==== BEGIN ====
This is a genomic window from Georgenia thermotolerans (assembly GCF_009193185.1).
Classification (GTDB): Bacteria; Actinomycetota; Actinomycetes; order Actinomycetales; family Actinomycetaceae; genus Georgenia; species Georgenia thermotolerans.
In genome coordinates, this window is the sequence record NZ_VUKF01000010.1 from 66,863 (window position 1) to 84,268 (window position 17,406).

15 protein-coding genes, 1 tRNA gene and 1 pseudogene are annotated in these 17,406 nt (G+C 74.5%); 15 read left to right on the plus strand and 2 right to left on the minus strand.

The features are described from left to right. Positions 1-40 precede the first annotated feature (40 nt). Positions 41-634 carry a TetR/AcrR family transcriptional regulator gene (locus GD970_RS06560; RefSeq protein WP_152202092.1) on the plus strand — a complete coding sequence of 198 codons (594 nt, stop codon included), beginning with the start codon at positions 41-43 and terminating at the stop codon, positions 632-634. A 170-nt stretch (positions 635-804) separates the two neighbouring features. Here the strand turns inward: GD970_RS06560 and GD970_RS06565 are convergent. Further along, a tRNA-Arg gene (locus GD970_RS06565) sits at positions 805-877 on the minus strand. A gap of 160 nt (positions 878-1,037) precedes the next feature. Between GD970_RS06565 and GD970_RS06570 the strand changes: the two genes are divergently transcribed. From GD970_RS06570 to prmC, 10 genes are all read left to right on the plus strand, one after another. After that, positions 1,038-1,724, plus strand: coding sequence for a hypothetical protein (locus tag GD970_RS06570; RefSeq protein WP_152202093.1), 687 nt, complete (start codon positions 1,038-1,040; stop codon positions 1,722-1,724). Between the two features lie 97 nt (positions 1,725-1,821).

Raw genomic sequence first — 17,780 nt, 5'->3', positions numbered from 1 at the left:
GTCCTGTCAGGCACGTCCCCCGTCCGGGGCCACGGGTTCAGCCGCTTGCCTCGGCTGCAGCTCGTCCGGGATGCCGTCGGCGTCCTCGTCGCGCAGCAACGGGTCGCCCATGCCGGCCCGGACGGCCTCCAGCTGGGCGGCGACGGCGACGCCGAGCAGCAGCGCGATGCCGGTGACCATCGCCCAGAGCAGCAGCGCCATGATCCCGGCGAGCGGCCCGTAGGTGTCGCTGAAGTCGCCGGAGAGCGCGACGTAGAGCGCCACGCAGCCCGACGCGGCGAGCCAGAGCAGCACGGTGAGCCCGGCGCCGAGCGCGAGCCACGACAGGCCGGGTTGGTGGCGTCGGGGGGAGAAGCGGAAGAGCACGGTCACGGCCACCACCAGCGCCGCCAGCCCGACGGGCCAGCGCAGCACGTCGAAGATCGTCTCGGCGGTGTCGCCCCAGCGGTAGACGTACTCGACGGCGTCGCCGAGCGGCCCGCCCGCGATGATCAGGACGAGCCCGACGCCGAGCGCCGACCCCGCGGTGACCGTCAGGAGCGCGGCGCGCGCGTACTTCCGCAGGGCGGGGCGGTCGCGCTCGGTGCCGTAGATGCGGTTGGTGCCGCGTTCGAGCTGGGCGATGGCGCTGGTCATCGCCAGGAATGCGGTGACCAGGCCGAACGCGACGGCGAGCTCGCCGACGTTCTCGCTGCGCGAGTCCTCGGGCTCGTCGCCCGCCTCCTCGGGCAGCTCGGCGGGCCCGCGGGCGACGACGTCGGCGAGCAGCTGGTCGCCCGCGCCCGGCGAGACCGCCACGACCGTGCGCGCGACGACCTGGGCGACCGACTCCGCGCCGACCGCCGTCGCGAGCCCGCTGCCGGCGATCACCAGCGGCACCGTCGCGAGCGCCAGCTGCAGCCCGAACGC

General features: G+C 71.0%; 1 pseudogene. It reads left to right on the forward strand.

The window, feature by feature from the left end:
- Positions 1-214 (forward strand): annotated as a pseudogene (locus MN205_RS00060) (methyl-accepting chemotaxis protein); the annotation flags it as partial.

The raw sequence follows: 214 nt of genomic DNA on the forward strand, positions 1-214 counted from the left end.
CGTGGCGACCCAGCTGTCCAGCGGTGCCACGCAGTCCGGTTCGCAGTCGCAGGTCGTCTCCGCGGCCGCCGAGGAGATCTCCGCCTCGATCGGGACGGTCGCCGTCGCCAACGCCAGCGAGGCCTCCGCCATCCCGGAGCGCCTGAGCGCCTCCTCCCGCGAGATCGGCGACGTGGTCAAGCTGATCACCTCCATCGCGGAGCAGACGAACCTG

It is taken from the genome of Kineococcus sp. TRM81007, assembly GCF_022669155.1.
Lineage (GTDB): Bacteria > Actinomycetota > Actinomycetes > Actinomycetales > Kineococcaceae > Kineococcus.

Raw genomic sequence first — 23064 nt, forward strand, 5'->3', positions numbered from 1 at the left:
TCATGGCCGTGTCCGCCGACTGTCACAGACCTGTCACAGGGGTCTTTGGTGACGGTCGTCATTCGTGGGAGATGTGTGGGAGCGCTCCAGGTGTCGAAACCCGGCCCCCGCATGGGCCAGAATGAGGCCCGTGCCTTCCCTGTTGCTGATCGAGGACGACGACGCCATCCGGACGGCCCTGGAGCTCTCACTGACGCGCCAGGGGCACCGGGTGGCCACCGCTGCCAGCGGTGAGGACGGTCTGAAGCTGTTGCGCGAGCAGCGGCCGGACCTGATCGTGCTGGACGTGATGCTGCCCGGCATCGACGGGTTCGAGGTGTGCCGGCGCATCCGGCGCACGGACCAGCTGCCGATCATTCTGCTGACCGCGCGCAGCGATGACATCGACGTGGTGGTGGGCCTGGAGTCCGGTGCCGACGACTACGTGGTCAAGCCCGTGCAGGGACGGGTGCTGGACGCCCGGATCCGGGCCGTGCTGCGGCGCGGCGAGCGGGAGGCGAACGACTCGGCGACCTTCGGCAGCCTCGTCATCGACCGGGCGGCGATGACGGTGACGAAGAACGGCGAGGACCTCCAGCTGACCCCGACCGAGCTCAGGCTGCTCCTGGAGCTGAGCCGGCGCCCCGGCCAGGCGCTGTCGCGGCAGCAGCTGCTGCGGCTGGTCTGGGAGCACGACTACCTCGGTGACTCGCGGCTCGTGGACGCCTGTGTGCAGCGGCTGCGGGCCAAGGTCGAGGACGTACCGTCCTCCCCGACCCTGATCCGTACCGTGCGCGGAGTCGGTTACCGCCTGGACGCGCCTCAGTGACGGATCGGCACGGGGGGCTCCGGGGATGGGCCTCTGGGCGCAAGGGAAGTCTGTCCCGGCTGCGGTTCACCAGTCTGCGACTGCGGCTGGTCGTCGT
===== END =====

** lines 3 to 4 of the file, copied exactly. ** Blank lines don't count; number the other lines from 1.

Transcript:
In genome coordinates, this window is the sequence record NZ_VUKF01000010.1 from 66,863 (window position 1) to 84,268 (window position 17,406).

15 protein-coding genes, 1 tRNA gene and 1 pseudogene are annotated in these 17,406 nt (G+C 74.5%); 15 read left to right on the plus strand and 2 right to left on the minus strand.